Oral Apremilast Showing Promise in Psoriatic Arthritis

Alice Goodman

June 13, 2013

MADRID, Spain —The investigational oral drug apremilast (Celgene Corporation) continues to demonstrate meaningful clinical improvement in the signs and symptoms of psoriatic arthritis, physical function, and skin improvement at 52 weeks, according to updated results from the PALACE-1 trial.

Up to 65% of patients with active psoriatic arthritis despite treatment achieved at least a 20% improvement at the end of the study.

"Durability of response is important to patients with psoriatic arthritis," said lead investigator Arthur Kavanaugh, MD, from the University of California at San Diego. "This relatively large study shows that apremilast maintains its efficacy and safety for over a year in patients previously treated with disease-modifying anti-rheumatic drugs [DMARDs] and biologic agents," he said.

"The results suggest that apremilast will become a therapeutic option for psoriatic arthritis patients," said Dr. Kavanaugh. "The longer the data we have, the better."

Apremilast is an inhibitor of phosphodiesterase-4 that modulates a network of pro- and anti-inflammatory intracellular mediators.

Dr. Kavanaugh noted that because very few laboratory abnormalities were seen over the 52 weeks, patients taking apremilast might not need to be monitored as often as with anti-tumor necrosis factor inhibitors.

PALACE-1, part of a large development program for apremilast, is a phase 3, multicenter, double-blind, placebo-controlled, parallel-group study that enrolled 504 patients with active psoriatic arthritis despite treatment with DMARDs and biologics.

Investigators randomized patients to apremilast 20 mg or 30 mg twice daily or placebo for 24 weeks. At week 16, patients were permitted early escape if their disease was uncontrolled. At week 24, patients in the placebo group were rerandomized to one of the apremilast groups.

At baseline, all patients had psoriatic arthritis for more than 6 months and had failed on previous therapy. If they were taking a DMARD, they could remain on it for the duration of the trial. In all, 76% of patients were biologic-naïve, and more than two thirds were taking nonsteroidal anti-inflammatory drugs. A total of 48% had more than 3% of their body surface covered with psoriatic plaques.

Week 16 data, presented in 2012 and reported at the time by Medscape Medical News, showed that apremilast was superior to placebo in meeting American College of Rheumatology 20 (ACR20) criteria.

At week 16, the ARC20 end point was achieved by more patients in the 20 mg group than in the placebo group (31.3% vs 19.4%; P =.014); the same was true for the 30 mg group (40.0% vs 19.4%; < .0001).

The rate was higher at 52 weeks.

Table. Patients Meeting ACR20 Criteria at 52 Weeks

Apremilast Percent
20 mg 63.0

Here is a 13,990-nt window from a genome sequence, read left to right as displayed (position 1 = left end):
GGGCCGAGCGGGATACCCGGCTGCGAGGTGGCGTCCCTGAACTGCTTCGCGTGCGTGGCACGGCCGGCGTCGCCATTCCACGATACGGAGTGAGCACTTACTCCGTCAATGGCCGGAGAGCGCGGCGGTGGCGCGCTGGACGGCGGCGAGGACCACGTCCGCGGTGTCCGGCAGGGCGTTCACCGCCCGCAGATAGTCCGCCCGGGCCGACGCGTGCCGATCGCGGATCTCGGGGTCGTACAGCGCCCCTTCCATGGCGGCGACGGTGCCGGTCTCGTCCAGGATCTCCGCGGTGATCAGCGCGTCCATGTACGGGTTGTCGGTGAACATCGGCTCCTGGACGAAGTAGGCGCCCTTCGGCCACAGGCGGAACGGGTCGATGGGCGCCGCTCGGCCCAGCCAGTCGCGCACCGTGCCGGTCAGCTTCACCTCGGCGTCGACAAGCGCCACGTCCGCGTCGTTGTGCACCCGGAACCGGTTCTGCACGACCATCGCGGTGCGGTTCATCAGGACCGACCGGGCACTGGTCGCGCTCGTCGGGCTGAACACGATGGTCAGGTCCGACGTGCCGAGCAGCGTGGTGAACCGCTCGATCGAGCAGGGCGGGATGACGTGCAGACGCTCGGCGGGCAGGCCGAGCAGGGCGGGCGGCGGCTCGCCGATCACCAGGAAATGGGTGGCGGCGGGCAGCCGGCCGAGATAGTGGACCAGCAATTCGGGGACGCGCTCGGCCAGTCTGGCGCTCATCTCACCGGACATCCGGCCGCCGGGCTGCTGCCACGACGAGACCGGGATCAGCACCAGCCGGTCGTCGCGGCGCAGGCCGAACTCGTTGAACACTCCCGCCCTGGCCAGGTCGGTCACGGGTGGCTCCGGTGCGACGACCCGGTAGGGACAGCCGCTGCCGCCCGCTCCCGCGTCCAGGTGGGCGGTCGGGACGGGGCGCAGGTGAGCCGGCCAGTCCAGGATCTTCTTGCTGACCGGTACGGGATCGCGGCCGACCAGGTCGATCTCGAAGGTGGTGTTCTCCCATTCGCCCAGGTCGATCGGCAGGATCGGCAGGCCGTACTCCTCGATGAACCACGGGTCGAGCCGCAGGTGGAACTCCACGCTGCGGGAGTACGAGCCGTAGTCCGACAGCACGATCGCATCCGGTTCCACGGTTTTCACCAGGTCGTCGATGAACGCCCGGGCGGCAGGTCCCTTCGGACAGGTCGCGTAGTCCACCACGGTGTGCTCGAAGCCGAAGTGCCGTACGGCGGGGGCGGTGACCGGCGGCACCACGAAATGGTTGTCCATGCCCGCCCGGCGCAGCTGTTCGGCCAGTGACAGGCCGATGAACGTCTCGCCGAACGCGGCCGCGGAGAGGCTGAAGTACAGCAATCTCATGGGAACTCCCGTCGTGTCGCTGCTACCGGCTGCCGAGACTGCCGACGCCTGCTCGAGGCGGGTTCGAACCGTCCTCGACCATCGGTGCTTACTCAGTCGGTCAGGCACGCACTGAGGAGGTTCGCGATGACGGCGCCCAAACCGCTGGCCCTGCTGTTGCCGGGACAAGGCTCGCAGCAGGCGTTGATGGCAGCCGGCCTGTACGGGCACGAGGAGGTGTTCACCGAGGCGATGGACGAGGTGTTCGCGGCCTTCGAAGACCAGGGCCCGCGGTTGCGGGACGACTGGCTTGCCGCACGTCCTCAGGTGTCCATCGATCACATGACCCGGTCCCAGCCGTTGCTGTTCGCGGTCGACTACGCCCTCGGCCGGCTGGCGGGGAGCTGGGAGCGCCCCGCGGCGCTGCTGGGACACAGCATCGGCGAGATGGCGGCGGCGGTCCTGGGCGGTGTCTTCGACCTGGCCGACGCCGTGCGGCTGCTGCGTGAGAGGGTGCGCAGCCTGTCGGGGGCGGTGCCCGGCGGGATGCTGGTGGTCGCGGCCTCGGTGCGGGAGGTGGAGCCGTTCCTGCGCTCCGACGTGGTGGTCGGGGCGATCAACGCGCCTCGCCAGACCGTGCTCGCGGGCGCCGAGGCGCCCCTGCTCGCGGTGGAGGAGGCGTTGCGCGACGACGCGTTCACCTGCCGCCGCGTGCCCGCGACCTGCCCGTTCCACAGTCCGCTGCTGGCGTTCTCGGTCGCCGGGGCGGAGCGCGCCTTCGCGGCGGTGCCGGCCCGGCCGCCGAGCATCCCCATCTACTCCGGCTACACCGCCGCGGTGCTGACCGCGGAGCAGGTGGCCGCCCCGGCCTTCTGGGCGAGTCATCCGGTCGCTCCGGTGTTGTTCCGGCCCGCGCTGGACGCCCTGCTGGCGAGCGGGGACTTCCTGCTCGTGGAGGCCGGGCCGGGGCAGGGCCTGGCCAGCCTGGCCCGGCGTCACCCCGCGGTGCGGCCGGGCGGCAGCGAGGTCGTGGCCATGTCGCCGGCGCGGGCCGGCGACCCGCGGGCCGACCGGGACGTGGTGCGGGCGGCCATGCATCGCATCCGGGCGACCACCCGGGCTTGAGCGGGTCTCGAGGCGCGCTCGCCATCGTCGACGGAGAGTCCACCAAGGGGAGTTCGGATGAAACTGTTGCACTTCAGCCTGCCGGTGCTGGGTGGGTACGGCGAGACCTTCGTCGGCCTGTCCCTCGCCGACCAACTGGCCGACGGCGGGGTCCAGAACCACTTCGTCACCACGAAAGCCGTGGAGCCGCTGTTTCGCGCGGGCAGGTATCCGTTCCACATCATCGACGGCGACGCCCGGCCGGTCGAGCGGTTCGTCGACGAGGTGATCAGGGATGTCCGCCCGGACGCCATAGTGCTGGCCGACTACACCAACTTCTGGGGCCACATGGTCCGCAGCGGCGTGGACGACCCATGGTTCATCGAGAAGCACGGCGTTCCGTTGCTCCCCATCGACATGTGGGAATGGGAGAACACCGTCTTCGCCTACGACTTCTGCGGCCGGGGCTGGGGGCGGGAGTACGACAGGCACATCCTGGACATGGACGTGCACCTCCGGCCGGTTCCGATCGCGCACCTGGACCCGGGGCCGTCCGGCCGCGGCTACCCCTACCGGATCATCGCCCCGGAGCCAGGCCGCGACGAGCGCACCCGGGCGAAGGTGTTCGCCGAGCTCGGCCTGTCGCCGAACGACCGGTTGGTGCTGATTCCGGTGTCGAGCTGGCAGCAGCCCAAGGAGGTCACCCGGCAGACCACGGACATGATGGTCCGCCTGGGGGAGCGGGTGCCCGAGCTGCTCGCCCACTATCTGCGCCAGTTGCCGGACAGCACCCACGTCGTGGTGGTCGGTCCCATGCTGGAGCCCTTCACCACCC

30 mg 54.8


Dr. Kavanaugh reported that about 10% to 20% of patients had even better responses.

Patients treated with apremilast had clinically meaningful improvements in baseline function, as indicated by a decrement of 0.35 on the Health Assessment Questionnaire Disability Index (HAQ-DI).

Of the 48% of patients with the involvement of more than 3% body surface area at baseline, a 75% improvement on the Psoriasis Skin Index (PASI-75) was achieved by 37% of patients in the 30 mg group and by 25% in the 20 mg group.

"These results show that the skin can be improved with this therapy," Dr. Kavanaugh said.

Adverse Events

Apremilast had a good safety profile at week 24 and at week 52. The incidence of adverse events was low and comparable between groups, with no observed malignancy or opportunistic infection. Gastrointestinal toxicity was the most common adverse event. No new severe diarrhea or nausea was seen after 6 months of treatment, and no patients withdrew after 6 months because of this adverse effect.

At week 16, the incidence of laboratory abnormalities was quite low and similar between the placebo and apremilast groups; it remained low at 52 weeks.

"Success breeds success. We are very happy with these data," Dr. Kavanaugh said. "We still need to see where its role will be. Perhaps it will be useful for patients who are not refractory to other treatments."

Ulf Müller-Ladner, MD, from the University of Giessen in Germany, who was asked by Medscape Medical News to comment on the findings, explained that "an oral drug is quite convenient for patients. We don't have as many good options for treating psoriatic arthritis as we do for rheumatoid arthritis, so any new drug that is approved will be used."

"The studies include patients who are not that sick. In real life, patients are sicker and have organ involvement and more comorbidities. The signals from the studies thus far are that apremilast could be useful in real-life circumstances," Dr. Müller-Ladner noted.

This study was funded by Celgene. Dr. Kavanaugh reports receiving grant and research support from the company and from Abbott, Amgen, Astra-Zeneca, Bristol-Myers Squibb, Centocor-Janssen, Pfizer, Roche, and UCB. Dr. Müller-Ladner reports receiving consultant and research grants from every company that makes biologics for the treatment of rheumatic diseases.

European League Against Rheumatism (EULAR) Congress 2013: Abstract LB0001. Presented June 12, 2013.


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